As highly active antiretroviral therapy (HAART) transforms human immunodeficiency virus (HIV) into a manageable chronic disease, new challenges are emerging in treating children born with HIV, including a number of risks to their physical and psychological health due to HIV infection and its lifelong treatment.
We conducted a literature review to evaluate the evidence on the physical and psychological effects of perinatal HIV (PHIV+) infection and its treatment in the era of HAART, including major chronic comorbidities.
Results and discussion
Perinatally infected children face concerning levels of treatment failure and drug resistance, which may hamper their long-term treatment and result in more significant comorbidities. Physical complications from PHIV+ infection and treatment potentially affect all major organ systems. Although treatment with antiretroviral (ARV) therapy has reduced incidence of severe neurocognitive diseases like HIV encephalopathy, perinatally infected children may experience less severe neurocognitive complications related to HIV disease and ARV neurotoxicity. Major metabolic complications include dyslipidaemia and insulin resistance, complications that are associated with both HIV infection and several ARV agents and may significantly affect cardiovascular disease risk with age. Bone abnormalities, particularly amongst children treated with tenofovir, are a concern for perinatally infected children who may be at higher risk for bone fractures and osteoporosis. In many studies, rates of anaemia are significantly higher for HIV-infected children. Renal failure is a significant complication and cause of death amongst perinatally infected children, while new data on sexual and reproductive health suggest that sexually transmitted infections and birth complications may be additional concerns for perinatally infected children in adolescence. Finally, perinatally infected children may face psychological challenges, including higher rates of mental health and behavioural disorders. Existing studies have significant methodological limitations, including small sample sizes, inappropriate control groups and heterogeneous definitions, to name a few.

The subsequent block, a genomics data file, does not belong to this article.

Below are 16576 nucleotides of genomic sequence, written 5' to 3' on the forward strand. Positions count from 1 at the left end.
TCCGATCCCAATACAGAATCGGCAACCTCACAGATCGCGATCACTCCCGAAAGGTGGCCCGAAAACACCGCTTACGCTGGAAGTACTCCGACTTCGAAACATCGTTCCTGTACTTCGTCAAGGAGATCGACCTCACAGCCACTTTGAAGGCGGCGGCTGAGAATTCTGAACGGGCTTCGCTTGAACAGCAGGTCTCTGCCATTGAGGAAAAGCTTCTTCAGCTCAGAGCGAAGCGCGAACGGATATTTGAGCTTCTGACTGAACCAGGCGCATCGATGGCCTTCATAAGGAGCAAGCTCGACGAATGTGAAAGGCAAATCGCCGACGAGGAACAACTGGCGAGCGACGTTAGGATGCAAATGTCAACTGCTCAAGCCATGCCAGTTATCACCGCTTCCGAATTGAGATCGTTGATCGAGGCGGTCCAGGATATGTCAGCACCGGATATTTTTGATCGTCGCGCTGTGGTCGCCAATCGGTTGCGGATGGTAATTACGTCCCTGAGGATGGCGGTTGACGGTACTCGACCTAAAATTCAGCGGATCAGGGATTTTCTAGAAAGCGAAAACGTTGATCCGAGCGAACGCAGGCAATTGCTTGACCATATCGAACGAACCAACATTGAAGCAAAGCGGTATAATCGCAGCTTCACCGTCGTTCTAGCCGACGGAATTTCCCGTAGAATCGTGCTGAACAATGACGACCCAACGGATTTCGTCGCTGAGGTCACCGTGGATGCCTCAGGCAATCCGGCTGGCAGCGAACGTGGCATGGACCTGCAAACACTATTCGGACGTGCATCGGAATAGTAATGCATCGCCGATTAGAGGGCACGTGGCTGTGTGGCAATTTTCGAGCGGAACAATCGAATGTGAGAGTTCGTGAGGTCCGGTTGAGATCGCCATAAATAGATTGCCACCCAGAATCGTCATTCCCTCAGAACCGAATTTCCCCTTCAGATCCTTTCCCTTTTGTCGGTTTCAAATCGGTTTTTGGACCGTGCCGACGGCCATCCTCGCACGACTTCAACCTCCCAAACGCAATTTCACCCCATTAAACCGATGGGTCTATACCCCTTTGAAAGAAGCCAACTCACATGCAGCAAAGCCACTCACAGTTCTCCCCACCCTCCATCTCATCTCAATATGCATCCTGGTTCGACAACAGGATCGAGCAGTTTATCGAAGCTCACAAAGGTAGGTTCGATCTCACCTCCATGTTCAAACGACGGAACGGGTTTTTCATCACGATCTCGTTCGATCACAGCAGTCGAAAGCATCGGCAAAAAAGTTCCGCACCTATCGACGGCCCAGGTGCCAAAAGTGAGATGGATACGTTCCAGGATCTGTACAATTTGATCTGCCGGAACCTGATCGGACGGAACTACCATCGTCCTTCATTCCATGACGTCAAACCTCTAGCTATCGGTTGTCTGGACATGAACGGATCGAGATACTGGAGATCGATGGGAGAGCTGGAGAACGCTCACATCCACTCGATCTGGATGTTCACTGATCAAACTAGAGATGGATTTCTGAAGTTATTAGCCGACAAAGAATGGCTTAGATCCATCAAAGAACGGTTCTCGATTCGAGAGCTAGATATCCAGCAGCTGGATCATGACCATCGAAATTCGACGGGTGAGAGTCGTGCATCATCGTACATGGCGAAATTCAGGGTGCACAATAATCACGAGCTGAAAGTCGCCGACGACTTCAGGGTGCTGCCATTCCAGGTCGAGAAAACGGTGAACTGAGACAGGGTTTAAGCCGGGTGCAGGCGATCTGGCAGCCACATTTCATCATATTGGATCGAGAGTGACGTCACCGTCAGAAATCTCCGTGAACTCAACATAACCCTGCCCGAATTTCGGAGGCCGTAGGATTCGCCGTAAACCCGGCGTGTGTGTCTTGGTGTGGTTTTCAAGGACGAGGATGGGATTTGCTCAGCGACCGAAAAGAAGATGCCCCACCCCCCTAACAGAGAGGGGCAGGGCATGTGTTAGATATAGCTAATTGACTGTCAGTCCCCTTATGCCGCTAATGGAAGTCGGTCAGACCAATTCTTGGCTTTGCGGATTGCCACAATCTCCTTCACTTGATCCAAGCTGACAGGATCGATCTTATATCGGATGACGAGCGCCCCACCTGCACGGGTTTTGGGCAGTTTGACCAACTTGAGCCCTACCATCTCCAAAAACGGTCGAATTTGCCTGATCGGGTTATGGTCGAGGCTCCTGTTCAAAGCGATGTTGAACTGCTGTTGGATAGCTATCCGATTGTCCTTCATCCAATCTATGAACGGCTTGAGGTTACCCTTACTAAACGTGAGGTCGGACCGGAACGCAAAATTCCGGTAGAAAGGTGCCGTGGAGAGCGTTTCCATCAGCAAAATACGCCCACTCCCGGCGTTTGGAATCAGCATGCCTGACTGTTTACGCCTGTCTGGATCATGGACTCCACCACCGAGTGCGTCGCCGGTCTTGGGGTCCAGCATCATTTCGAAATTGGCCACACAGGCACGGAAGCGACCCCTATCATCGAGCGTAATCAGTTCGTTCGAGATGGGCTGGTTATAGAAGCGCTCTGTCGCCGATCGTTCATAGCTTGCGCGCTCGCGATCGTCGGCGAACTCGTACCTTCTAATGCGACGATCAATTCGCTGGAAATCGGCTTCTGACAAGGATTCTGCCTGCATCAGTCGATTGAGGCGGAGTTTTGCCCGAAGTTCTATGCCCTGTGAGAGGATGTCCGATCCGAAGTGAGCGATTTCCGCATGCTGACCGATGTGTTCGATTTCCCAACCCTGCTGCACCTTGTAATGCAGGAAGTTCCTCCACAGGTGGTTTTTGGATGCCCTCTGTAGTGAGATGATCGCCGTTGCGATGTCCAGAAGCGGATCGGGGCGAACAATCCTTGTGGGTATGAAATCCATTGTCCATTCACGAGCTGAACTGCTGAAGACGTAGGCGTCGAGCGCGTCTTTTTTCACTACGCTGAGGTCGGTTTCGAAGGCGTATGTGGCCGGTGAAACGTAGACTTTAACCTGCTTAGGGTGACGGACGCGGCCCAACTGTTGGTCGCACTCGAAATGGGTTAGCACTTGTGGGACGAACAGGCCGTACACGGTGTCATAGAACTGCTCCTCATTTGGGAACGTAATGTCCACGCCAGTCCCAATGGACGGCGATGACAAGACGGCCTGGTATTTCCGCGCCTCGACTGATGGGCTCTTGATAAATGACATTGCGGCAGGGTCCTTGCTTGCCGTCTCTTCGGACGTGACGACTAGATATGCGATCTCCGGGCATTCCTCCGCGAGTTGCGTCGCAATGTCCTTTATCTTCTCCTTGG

Success in treating perinatally HIV-infected children and better understanding of the physical and psychological implications of lifelong HIV infection require that we address a new set of challenges for children. A better understanding of these challenges will guide care providers, researchers and policymakers towards more effective HIV care management for perinatally infected children and their transition to adulthood.
Full article at: http://goo.gl/Qh85Da
By: Rachel C Vreeman,§,1,2,3 Michael L Scanlon,*,1,2 Megan S McHenry,*,1,2 and Winstone M Nyandiko*,2,3
1Children's Health Services Research, Department of Pediatrics, Indiana University School of Medicine, Indianapolis, IN, USA
2Academic Model Providing Access to Healthcare (AMPATH), Eldoret, Kenya
3Department of Child Health and Paediatrics, School of Medicine, College of Health Sciences, Moi University, Eldoret, Kenya
§Corresponding author: Rachel C Vreeman, Children’s Health Services Research, Department of Pediatrics, Indiana University School of Medicine, 410 W. 10th Street, HITS Suite 1000, Indianapolis, IN 46202, USA. Tel: +1 317 278 0552. Fax: +1 317 278 0456. (Email:ude.ui@nameervr)
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